Memory and myth are allied to dreams. What dreams do we have of a futuristic India, in terms of cleanliness, total eradication of poverty, clean houses in villages and the dismantling of slums to pave way for clean habitats is perhaps a moot question. The smart cities must have compatibility with decent living for all sections of society. Uprisings such as those of the Naxalites is a result of poverty and economic fallacies, in terms of wealth and distribution. The Singur and Nandigram protests, the ongoing protest in Meghalaya regarding urananium mining in West Khasi Hills are pointers to landholding, and dispossessed of it leads to being uprooted from the soil and emasculation of wealth. This is a point that our intellectuals, sociologists and even politicians are in abject refusal to meet the truth eye to eye. Similarly the ethnic clashes in the Bodo areas of Assam are all due to the fracas for land, which is not only economy but a deeply felt cultural genesis. It is history, geography, culture, politics all coalescing into cultural and historical dynamics.

The ritual of Independence Day every year sadly has been reduced to a myth of memory, a repetition of vilifying foreign rule, held as reason for even the present malaise. Every Independence Day is a tribute to the poor who are eking out a day to day existence in the worst conditions, the stone cutter working in relentless heat, the street child rushing across the insane traffic of cities to sell newspapers. It is a tribute to those also who are working for them in shelter homes and are caring for such people and even trying to educate them.

True the Indian experiment is still on, we are all an integral part of it, mute witness to its transient nature, mute witness to parts of the country which feel they do not belong to this great nation. But the making of this Nation has also been commingled with a history that is antediluvian memory, ancient India, the emergence of Muslim power, the Portuguese, the Dutch, the French and finally the British. All this, before Independence Day.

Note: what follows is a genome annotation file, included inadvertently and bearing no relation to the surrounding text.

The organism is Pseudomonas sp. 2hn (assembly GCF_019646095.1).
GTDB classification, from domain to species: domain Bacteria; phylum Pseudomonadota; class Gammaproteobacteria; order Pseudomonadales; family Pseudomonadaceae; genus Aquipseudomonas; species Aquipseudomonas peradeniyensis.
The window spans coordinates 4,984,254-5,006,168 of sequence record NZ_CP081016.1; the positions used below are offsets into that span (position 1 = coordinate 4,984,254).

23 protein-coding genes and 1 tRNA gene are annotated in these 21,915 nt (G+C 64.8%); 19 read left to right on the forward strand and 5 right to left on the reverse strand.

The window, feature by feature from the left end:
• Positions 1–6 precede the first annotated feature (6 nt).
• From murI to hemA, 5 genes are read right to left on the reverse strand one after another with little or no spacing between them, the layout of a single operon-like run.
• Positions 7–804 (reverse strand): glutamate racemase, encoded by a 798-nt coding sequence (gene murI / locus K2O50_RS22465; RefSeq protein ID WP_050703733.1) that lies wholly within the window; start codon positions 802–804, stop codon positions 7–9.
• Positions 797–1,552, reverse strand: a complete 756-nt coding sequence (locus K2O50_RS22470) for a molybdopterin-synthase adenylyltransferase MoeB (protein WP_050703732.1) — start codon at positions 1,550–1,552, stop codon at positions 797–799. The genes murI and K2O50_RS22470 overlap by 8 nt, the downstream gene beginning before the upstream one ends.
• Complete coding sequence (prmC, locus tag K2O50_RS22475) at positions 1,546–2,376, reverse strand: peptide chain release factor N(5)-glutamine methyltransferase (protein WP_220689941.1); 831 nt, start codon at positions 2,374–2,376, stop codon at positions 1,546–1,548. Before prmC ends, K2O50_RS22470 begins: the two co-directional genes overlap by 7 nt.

But will this memory be wiped out in the making of a nation, which we still see as experimental? The myth of this day has outcast all past realities. If we go overboard on the primal existence of the Indus Valley Civilisation, part of it which was in what is now Pakistan, we should remember we were not independent then, nor when Ashoka went through a St. Paul metamorphosis.

Independence and history of the country has largely been sequestered and that is the tragedy of it- myths, memories, dreams collide, clash with one another, and are not in co existence. The vulnerability lies in religion and the multiverse of India’s ethnicity. The ‘country’ prior to Independence Day is a larger than life attribute to many, sans of course the freedom struggle.









Ananya S Guha

Ananya S Guha was born and brought up in Shillong, North East India. He has seven collections of poetry and his poems have been published worldwide. They have also been featured in several anthologies. He is also a columnist, critic and editor. He now is a Regional Director at the Indira Gandhi National Open University and holds a doctoral degree on the novels of William Golding.


No Comments Yet!

You can be first to comment this post!

Leave a Reply

This site uses Akismet to reduce spam. Learn how your comment data is processed.